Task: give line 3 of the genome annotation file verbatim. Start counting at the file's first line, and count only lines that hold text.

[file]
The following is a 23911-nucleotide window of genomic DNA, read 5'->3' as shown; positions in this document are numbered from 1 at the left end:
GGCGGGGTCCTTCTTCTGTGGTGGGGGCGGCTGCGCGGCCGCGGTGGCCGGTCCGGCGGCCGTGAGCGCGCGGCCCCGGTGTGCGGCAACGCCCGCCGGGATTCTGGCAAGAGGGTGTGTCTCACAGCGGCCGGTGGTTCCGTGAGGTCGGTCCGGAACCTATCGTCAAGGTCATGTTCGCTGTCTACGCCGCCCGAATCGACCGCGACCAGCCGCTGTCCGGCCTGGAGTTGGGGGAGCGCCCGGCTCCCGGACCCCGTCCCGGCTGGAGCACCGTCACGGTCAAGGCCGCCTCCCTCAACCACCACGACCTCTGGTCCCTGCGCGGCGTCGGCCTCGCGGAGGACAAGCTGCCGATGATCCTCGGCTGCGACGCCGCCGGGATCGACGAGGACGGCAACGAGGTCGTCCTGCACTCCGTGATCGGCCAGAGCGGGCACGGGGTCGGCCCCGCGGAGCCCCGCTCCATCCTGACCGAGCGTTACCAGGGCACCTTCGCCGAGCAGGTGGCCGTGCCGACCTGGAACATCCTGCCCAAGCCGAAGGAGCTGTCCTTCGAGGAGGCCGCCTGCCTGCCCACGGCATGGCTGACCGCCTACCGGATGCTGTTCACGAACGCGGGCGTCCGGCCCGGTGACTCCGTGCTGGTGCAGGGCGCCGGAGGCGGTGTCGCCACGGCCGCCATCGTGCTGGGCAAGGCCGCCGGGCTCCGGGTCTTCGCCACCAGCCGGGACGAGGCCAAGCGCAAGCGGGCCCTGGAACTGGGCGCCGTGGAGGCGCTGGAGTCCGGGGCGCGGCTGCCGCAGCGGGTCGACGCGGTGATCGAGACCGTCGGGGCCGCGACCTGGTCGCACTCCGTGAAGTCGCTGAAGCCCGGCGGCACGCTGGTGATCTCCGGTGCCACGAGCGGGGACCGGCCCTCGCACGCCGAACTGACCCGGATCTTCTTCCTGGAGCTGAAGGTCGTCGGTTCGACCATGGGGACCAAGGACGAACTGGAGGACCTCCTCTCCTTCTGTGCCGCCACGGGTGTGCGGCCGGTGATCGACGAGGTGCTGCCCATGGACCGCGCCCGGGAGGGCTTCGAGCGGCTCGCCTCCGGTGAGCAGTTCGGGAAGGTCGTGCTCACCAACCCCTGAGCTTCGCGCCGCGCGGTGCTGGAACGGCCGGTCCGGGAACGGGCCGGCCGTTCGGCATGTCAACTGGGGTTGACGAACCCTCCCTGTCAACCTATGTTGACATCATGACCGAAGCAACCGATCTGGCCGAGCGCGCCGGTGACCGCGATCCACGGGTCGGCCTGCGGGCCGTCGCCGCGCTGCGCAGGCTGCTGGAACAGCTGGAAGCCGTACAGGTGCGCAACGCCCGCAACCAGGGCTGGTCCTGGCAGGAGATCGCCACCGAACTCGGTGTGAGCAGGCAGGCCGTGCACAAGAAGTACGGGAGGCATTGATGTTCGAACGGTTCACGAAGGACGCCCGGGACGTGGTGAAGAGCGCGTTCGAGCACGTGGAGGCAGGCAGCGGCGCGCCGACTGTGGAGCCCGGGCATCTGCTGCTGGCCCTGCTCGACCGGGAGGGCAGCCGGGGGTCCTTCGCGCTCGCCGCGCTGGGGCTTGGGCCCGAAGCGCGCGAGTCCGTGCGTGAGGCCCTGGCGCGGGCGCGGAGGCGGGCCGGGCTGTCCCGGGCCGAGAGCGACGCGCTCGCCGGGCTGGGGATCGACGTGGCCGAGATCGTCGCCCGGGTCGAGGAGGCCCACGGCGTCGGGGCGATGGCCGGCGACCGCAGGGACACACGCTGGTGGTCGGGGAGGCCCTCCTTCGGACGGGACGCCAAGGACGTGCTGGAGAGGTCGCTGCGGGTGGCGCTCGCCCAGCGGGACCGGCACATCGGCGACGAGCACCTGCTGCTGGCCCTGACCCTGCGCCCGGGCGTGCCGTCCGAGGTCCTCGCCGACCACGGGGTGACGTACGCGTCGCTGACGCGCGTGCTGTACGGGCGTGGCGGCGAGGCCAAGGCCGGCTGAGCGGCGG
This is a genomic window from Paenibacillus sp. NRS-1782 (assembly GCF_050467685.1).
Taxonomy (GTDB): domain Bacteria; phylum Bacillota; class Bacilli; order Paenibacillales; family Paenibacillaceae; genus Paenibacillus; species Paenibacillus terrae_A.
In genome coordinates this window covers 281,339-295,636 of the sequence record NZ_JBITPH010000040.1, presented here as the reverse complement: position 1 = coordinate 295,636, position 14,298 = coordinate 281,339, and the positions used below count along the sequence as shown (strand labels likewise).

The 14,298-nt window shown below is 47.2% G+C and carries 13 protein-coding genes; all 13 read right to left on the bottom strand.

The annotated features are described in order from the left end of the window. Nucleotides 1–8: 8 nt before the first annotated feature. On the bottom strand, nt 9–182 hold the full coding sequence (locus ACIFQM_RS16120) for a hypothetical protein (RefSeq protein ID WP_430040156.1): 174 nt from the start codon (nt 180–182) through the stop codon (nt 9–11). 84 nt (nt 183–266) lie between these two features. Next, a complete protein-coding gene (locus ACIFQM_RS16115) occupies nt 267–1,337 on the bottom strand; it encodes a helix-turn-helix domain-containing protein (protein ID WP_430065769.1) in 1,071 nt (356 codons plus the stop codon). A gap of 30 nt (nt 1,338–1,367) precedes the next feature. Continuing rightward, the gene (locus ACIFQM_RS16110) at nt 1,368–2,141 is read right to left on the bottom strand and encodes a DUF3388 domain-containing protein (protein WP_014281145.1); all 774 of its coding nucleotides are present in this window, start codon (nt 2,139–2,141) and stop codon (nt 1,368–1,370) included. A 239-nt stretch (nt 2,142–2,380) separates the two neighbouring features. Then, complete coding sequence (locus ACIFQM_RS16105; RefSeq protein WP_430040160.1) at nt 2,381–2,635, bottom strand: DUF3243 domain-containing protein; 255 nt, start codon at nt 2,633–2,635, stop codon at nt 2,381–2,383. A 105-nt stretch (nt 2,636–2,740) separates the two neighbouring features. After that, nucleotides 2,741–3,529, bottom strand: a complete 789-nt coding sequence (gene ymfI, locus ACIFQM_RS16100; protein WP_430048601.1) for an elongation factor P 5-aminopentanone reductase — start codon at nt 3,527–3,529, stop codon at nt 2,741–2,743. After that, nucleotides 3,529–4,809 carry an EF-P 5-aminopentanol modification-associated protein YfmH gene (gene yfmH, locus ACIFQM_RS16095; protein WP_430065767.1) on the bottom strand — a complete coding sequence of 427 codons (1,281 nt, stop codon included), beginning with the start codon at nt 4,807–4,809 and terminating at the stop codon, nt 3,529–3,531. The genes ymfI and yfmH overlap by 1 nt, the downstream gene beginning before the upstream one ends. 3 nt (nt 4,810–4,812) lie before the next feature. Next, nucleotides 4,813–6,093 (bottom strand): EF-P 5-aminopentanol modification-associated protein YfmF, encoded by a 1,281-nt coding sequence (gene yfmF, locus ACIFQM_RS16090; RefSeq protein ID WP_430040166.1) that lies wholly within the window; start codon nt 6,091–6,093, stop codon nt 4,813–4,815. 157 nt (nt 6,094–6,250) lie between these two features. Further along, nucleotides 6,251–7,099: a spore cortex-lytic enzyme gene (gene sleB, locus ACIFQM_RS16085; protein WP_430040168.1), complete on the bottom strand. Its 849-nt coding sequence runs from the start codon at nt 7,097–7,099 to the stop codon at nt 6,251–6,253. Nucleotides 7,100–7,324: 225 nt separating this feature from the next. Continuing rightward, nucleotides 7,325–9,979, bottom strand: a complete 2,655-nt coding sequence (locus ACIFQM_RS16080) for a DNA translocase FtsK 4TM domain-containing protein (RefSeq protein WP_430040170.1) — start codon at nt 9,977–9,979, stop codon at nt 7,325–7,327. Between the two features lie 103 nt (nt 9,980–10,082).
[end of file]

This is a genomic window from Paenibacillus sp. NRS-1782 (assembly GCF_050467685.1).